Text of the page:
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YOU KNOW, FOR KIDS! - Nordling rides along with TRUE GRIT!


YOU KNOW, FOR KIDS! – Nordling rides along with TRUE GRIT!

Hello everyone, Nordling here, with what I hope will be a regular column here at AICN – YOU KNOW, FOR KIDS!  Let me explain.

One of my favorite things about being a movie geek is, as a parent, you get to share your obsession/dementia/life’s joy with your kids.  I’ve pushed a lot of movies on my daughter, and some she took to, and some she didn’t.  That’s okay.  She’s her own person, and I want her to develop her own tastes.  Most recently she’s become obsessed with SCOT PILGRIM VS. THE WORLD and proud papa I am for that.

However, as a parent, I try to steer away from movies that aren’t exactly nutritious.  I’d much rather her see a Miyazaki or a Pixar animated film than some of the other films that pass for family entertainment these days.  But I also don’t want it to be work.  I’d rather her come to these quality films on her own and not be pushed by her old man.  Otherwise I’ll push the “cool” right out of these movies.

With that in mind, I thought it would be fun and informative to review family films from this perspective – sift through the trash and find the pearls.  As movie geeks, we know what we like and what is simply pandering and manipulation.  To that end, I’m starting this column, entitled YOU KNOW, FOR KIDS!  Films that the entire family can enjoy, and not feel guilty about it. Quality films that challenge the young as well as the young-at-heart.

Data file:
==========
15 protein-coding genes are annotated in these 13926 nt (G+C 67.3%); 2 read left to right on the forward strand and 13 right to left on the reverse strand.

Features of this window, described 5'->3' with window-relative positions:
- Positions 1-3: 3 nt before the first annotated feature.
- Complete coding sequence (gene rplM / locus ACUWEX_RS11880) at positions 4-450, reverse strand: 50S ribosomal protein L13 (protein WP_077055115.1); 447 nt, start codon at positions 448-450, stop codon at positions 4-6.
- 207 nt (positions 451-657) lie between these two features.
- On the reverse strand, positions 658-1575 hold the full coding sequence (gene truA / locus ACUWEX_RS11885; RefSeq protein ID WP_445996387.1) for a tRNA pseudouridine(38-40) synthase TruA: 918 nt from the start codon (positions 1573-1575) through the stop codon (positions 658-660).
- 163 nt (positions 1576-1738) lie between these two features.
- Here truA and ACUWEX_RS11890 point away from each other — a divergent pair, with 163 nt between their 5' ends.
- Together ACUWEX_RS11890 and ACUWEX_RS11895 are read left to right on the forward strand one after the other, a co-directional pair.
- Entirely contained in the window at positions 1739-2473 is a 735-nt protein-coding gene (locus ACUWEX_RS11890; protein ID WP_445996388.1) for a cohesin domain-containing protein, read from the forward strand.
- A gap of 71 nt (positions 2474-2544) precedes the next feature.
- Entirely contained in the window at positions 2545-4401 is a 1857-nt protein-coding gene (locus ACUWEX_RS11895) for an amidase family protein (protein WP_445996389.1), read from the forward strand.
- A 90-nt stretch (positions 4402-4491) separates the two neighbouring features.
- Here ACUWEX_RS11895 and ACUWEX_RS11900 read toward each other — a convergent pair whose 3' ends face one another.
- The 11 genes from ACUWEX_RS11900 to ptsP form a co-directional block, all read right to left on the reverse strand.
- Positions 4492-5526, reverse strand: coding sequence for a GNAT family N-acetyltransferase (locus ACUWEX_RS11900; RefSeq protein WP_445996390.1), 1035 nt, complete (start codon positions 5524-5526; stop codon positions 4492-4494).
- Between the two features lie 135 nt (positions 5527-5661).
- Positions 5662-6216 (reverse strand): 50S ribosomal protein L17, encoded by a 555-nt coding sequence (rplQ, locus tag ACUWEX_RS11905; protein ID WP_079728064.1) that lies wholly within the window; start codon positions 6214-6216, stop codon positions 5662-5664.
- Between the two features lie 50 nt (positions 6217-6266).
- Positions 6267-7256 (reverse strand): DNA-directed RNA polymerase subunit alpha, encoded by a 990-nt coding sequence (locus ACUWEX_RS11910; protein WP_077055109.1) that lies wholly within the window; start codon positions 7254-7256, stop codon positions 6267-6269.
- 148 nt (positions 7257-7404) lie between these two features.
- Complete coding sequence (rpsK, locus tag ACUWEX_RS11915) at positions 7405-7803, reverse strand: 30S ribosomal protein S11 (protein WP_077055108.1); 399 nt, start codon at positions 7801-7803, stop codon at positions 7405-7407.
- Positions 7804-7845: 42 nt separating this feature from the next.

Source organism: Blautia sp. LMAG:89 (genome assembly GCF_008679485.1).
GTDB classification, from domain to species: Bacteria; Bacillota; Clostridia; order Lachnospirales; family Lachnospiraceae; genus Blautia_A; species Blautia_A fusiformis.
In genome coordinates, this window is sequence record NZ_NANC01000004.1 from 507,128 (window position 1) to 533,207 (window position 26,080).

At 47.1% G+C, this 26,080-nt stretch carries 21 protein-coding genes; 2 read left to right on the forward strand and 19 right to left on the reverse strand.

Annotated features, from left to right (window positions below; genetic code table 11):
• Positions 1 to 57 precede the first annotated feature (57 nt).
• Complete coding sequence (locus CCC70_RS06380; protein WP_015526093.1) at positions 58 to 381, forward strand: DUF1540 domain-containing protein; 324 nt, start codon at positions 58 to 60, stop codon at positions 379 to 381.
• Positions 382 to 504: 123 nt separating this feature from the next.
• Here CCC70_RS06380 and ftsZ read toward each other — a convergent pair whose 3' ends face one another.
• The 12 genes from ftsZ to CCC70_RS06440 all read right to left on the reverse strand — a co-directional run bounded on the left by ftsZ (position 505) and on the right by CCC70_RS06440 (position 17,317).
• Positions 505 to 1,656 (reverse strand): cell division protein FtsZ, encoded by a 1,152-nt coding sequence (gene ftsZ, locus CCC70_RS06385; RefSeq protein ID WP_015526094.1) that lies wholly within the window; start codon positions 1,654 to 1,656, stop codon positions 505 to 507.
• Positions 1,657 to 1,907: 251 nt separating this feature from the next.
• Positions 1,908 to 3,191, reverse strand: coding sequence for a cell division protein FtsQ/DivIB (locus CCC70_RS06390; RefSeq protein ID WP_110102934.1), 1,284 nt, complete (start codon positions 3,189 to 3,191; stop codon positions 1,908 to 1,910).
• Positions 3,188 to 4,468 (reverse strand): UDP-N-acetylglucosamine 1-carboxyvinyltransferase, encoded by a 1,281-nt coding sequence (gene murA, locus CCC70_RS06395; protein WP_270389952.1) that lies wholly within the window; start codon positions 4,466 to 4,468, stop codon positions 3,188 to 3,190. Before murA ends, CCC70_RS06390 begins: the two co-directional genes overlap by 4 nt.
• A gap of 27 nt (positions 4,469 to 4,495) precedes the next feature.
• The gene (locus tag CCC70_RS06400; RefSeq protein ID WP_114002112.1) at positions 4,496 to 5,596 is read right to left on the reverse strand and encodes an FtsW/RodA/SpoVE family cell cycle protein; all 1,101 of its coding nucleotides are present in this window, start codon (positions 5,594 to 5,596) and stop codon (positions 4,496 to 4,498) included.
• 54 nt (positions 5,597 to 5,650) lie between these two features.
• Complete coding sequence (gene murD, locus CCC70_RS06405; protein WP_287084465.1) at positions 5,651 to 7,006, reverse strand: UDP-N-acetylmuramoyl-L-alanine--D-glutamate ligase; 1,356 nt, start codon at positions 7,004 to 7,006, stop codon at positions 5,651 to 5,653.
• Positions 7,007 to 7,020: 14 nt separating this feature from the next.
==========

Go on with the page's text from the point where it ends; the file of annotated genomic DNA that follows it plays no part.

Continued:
The filmmakers that inspired this column’s title are first up for review – the Coen Brothers’ TRUE GRIT.  Based more on the original novel by Charles Portis than the John Wayne Oscar-winning film, at first blush, you might not consider this a family film, and I would say up front that for the little ones, 8 and under, the film may not be appropriate.  It’s rated PG-13, for some violence and some adult situations.  You know your own children best, and know what they can handle, and one scene depicts some fingers getting severed, but it’s very fast and there isn’t a lot of blood.  The gunfights are fast and fairly blood-free, much like the gunfights of older Westerns.  I wanted to let any parents know that up front, and I’m not wishing to spoil the film for anyone.  There are scenes of children being threatened, but it’s no worse than the adventure films that Disney used to make.

Those Disney films from yesteryear are actually the closest to the feel of TRUE GRIT. Although it’s a Coen film through and through, it might be their most accessible work since RAISING ARIZONA.  Mattie Ross (played wonderfully and without fear by Hailee Stansfield) is one of the most compelling child characters to come along in a long time. Spirited, intelligent, and brave, she commands your attention whenever she is onscreen and I would have liked to have been a fly on the wall for her screen audition. It’s one of the best performances of the year.

Mattie comes to town to seek justice for her father, who was cold-bloodedly shot dead by Tom Chaney (Josh Brolin).  Only 14 years old, she already bears the weight of the world, taking care of her family and the funeral arrangements for her father.  When it becomes clear that local law enforcement will not help her, Mattie seeks the aid of Ruben “Rooster” Cogburn (Jeff Bridges) to track Chaney down.  Cogburn, a federal marshal, was a formidable foe but now seems to know more about killing a liquor bottle than any bad guys.  Also after Chaney is Texas Ranger LaBoeuf (Matt Damon), who chased Chaney out of Texas after Chaney killed a state senator.  Cogburn knows the territory and the people in it, and LaBoeuf knows Chaney, so Mattie is forced to bring both of them along to find the man who killed her father.  Unfortunately for the three of them, Chaney has fallen with Ned Pepper (Barry Pepper) and his gang, and taking Chaney down may be more difficult for the three of them to handle.